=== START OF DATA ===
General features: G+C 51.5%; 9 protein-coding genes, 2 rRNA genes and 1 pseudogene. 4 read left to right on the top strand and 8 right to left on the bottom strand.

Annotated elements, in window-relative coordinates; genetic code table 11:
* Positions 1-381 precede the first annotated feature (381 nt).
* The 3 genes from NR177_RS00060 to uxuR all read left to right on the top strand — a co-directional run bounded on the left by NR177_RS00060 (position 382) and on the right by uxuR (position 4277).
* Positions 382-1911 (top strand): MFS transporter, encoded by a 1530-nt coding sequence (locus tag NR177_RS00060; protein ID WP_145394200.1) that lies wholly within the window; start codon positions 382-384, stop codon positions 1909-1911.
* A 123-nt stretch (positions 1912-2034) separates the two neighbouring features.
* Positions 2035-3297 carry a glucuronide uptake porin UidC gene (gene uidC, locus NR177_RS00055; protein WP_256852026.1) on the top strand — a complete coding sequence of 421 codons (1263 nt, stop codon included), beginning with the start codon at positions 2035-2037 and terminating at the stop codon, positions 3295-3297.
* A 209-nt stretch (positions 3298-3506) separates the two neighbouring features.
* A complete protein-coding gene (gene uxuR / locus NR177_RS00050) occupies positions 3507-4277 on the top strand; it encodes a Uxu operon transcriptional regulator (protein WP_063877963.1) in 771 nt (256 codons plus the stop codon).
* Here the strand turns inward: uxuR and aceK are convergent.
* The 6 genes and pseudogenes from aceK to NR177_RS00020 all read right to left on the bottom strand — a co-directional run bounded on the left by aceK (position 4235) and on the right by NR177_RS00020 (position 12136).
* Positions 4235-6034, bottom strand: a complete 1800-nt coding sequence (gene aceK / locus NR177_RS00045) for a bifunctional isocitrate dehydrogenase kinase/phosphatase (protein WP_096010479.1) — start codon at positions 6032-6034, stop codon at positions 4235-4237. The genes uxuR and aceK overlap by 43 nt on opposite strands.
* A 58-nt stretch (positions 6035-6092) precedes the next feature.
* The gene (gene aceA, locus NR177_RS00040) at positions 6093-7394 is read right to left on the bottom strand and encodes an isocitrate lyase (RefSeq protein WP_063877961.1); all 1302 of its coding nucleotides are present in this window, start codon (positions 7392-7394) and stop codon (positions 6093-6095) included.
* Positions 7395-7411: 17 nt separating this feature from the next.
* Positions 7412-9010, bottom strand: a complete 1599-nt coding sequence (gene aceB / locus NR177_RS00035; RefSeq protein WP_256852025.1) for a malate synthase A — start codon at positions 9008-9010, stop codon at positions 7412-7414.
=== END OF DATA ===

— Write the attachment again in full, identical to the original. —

General features: G+C 51.5%; 9 protein-coding genes, 2 rRNA genes and 1 pseudogene. 4 read left to right on the top strand and 8 right to left on the bottom strand.

Annotated elements, in window-relative coordinates; genetic code table 11:
* Positions 1-381 precede the first annotated feature (381 nt).
* The 3 genes from NR177_RS00060 to uxuR all read left to right on the top strand — a co-directional run bounded on the left by NR177_RS00060 (position 382) and on the right by uxuR (position 4277).
* Positions 382-1911 (top strand): MFS transporter, encoded by a 1530-nt coding sequence (locus tag NR177_RS00060; protein ID WP_145394200.1) that lies wholly within the window; start codon positions 382-384, stop codon positions 1909-1911.
* A 123-nt stretch (positions 1912-2034) separates the two neighbouring features.
* Positions 2035-3297 carry a glucuronide uptake porin UidC gene (gene uidC, locus NR177_RS00055; protein WP_256852026.1) on the top strand — a complete coding sequence of 421 codons (1263 nt, stop codon included), beginning with the start codon at positions 2035-2037 and terminating at the stop codon, positions 3295-3297.
* A 209-nt stretch (positions 3298-3506) separates the two neighbouring features.
* A complete protein-coding gene (gene uxuR / locus NR177_RS00050) occupies positions 3507-4277 on the top strand; it encodes a Uxu operon transcriptional regulator (protein WP_063877963.1) in 771 nt (256 codons plus the stop codon).
* Here the strand turns inward: uxuR and aceK are convergent.
* The 6 genes and pseudogenes from aceK to NR177_RS00020 all read right to left on the bottom strand — a co-directional run bounded on the left by aceK (position 4235) and on the right by NR177_RS00020 (position 12136).
* Positions 4235-6034, bottom strand: a complete 1800-nt coding sequence (gene aceK / locus NR177_RS00045) for a bifunctional isocitrate dehydrogenase kinase/phosphatase (protein WP_096010479.1) — start codon at positions 6032-6034, stop codon at positions 4235-4237. The genes uxuR and aceK overlap by 43 nt on opposite strands.
* A 58-nt stretch (positions 6035-6092) precedes the next feature.
* The gene (gene aceA, locus NR177_RS00040) at positions 6093-7394 is read right to left on the bottom strand and encodes an isocitrate lyase (RefSeq protein WP_063877961.1); all 1302 of its coding nucleotides are present in this window, start codon (positions 7392-7394) and stop codon (positions 6093-6095) included.
* Positions 7395-7411: 17 nt separating this feature from the next.
* Positions 7412-9010, bottom strand: a complete 1599-nt coding sequence (gene aceB / locus NR177_RS00035; RefSeq protein WP_256852025.1) for a malate synthase A — start codon at positions 9008-9010, stop codon at positions 7412-7414.